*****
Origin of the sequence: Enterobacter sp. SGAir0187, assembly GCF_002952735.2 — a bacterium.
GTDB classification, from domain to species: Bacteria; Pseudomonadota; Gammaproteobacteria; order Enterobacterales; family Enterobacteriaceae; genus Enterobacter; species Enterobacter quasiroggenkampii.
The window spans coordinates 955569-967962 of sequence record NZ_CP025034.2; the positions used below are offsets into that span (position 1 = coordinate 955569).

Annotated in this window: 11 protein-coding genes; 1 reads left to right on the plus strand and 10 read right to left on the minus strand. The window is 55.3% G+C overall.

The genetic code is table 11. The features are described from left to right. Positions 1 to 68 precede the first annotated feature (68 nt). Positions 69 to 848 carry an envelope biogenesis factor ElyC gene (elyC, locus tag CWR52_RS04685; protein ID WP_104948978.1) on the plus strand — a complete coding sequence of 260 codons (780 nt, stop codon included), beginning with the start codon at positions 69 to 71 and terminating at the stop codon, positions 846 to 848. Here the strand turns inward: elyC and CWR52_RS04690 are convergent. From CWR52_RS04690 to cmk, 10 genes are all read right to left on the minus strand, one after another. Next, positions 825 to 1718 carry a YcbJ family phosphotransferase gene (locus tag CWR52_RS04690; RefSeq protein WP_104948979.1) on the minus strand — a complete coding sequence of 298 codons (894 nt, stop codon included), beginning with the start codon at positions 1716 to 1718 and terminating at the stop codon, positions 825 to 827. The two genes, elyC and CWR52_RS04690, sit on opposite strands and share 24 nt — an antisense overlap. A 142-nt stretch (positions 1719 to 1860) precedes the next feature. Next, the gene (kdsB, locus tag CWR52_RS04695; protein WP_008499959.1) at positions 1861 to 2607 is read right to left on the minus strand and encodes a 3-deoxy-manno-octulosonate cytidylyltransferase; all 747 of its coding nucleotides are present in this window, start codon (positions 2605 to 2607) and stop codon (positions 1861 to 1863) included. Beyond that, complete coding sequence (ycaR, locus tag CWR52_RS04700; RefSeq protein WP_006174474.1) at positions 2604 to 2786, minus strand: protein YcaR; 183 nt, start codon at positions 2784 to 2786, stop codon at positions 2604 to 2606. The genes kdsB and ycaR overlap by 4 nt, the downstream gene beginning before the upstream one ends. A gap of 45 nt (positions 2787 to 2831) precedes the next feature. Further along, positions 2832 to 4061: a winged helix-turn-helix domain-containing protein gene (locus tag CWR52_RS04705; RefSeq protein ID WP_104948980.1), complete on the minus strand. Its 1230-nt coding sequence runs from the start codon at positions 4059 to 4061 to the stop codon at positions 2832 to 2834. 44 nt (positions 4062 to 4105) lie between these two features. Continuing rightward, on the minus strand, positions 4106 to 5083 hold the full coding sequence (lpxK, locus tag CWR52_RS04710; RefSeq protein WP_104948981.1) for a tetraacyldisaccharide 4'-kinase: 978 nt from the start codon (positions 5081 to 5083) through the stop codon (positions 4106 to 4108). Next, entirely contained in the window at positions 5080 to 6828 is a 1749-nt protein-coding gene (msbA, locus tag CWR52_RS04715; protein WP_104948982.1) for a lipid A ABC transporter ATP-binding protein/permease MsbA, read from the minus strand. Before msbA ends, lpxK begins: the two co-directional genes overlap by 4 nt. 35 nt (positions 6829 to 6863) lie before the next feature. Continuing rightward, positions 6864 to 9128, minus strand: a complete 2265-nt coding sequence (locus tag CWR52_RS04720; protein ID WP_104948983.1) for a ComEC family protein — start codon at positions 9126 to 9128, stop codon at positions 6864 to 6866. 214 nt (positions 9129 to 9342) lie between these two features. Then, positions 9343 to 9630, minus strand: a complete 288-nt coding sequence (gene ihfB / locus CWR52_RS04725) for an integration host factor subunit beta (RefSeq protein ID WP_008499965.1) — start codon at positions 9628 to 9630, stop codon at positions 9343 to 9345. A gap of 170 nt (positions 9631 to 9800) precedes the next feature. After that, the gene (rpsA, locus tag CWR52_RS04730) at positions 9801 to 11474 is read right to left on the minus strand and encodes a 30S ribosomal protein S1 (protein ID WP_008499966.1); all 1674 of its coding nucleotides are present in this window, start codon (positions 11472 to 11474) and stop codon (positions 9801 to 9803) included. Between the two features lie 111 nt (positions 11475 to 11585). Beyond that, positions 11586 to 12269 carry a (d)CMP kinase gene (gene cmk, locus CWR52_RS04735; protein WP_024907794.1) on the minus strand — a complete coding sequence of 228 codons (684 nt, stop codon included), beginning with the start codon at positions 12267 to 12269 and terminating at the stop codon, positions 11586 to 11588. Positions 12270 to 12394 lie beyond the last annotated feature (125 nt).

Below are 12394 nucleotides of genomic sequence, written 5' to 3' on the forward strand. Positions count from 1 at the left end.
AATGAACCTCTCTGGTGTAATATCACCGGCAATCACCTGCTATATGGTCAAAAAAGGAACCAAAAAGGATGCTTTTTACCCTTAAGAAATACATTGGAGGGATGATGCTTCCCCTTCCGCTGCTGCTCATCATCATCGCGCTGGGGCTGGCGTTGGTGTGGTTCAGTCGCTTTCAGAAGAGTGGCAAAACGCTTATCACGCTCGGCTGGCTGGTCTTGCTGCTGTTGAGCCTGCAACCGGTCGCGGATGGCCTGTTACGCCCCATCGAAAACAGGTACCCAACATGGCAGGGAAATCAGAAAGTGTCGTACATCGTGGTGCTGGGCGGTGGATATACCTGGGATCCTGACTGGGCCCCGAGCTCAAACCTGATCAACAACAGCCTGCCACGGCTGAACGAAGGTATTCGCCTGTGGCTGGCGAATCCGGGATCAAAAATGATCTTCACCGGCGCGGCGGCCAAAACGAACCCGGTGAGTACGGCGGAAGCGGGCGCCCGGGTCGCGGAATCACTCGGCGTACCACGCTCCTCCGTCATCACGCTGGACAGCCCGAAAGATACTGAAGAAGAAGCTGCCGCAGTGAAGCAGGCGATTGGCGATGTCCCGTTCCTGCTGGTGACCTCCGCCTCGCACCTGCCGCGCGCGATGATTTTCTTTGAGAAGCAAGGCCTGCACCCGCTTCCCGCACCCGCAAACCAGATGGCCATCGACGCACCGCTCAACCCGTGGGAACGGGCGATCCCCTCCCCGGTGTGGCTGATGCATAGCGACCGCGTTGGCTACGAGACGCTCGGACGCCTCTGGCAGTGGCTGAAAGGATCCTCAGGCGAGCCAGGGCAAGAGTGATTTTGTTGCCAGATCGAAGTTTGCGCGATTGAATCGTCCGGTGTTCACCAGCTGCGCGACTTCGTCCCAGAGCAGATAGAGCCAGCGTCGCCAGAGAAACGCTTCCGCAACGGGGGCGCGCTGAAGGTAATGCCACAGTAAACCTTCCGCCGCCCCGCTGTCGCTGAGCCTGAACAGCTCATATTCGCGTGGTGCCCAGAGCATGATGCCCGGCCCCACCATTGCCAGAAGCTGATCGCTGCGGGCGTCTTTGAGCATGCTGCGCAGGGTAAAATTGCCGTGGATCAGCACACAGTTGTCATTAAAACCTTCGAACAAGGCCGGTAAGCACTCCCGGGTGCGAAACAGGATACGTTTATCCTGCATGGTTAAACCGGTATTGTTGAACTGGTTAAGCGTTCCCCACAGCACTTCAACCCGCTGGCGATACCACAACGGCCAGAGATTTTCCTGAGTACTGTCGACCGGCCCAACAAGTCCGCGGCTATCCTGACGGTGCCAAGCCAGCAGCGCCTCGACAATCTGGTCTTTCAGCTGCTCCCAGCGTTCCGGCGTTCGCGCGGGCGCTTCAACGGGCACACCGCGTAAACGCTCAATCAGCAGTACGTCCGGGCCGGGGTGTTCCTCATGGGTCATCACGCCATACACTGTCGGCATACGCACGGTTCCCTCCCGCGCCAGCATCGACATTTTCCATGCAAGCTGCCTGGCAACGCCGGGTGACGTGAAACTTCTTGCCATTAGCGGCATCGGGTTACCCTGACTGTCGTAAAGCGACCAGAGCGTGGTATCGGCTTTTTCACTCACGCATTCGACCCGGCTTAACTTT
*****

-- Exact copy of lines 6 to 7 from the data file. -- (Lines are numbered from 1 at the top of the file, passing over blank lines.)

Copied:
Below are 12394 nucleotides of genomic sequence, written 5' to 3' on the forward strand. Positions count from 1 at the left end.
AATGAACCTCTCTGGTGTAATATCACCGGCAATCACCTGCTATATGGTCAAAAAAGGAACCAAAAAGGATGCTTTTTACCCTTAAGAAATACATTGGAGGGATGATGCTTCCCCTTCCGCTGCTGCTCATCATCATCGCGCTGGGGCTGGCGTTGGTGTGGTTCAGTCGCTTTCAGAAGAGTGGCAAAACGCTTATCACGCTCGGCTGGCTGGTCTTGCTGCTGTTGAGCCTGCAACCGGTCGCGGATGGCCTGTTACGCCCCATCGAAAACAGGTACCCAACATGGCAGGGAAATCAGAAAGTGTCGTACATCGTGGTGCTGGGCGGTGGATATACCTGGGATCCTGACTGGGCCCCGAGCTCAAACCTGATCAACAACAGCCTGCCACGGCTGAACGAAGGTATTCGCCTGTGGCTGGCGAATCCGGGATCAAAAATGATCTTCACCGGCGCGGCGGCCAAAACGAACCCGGTGAGTACGGCGGAAGCGGGCGCCCGGGTCGCGGAATCACTCGGCGTACCACGCTCCTCCGTCATCACGCTGGACAGCCCGAAAGATACTGAAGAAGAAGCTGCCGCAGTGAAGCAGGCGATTGGCGATGTCCCGTTCCTGCTGGTGACCTCCGCCTCGCACCTGCCGCGCGCGATGATTTTCTTTGAGAAGCAAGGCCTGCACCCGCTTCCCGCACCCGCAAACCAGATGGCCATCGACGCACCGCTCAACCCGTGGGAACGGGCGATCCCCTCCCCGGTGTGGCTGATGCATAGCGACCGCGTTGGCTACGAGACGCTCGGACGCCTCTGGCAGTGGCTGAAAGGATCCTCAGGCGAGCCAGGGCAAGAGTGATTTTGTTGCCAGATCGAAGTTTGCGCGATTGAATCGTCCGGTGTTCACCAGCTGCGCGACTTCGTCCCAGAGCAGATAGAGCCAGCGTCGCCAGAGAAACGCTTCCGCAACGGGGGCGCGCTGAAGGTAATGCCACAGTAAACCTTCCGCCGCCCCGCTGTCGCTGAGCCTGAACAGCTCATATTCGCGTGGTGCCCAGAGCATGATGCCCGGCCCCACCATTGCCAGAAGCTGATCGCTGCGGGCGTCTTTGAGCATGCTGCGCAGGGTAAAATTGCCGTGGATCAGCACACAGTTGTCATTAAAACCTTCGAACAAGGCCGGTAAGCACTCCCGGGTGCGAAACAGGATACGTTTATCCTGCATGGTTAAACCGGTATTGTTGAACTGGTTAAGCGTTCCCCACAGCACTTCAACCCGCTGGCGATACCACAACGGCCAGAGATTTTCCTGAGTACTGTCGACCGGCCCAACAAGTCCGCGGCTATCCTGACGGTGCCAAGCCAGCAGCGCCTCGACAATCTGGTCTTTCAGCTGCTCCCAGCGTTCCGGCGTTCGCGCGGGCGCTTCAACGGGCACACCGCGTAAACGCTCAATCAGCAGTACGTCCGGGCCGGGGTGTTCCTCATGGGTCATCACGCCATACACTGTCGGCATACGCACGGTTCCCTCCCGCGCCAGCATCGACATTTTCCATGCAAGCTGCCTGGCAACGCCGGGTGACGTGAAACTTCTTGCCATTAGCGGCATCGGGTTACCCTGACTGTCGTAAAGCGACCAGAGCGTGGTATCGGCTTTTTCACTCACGCATTCGACCCGGCTTAACTTT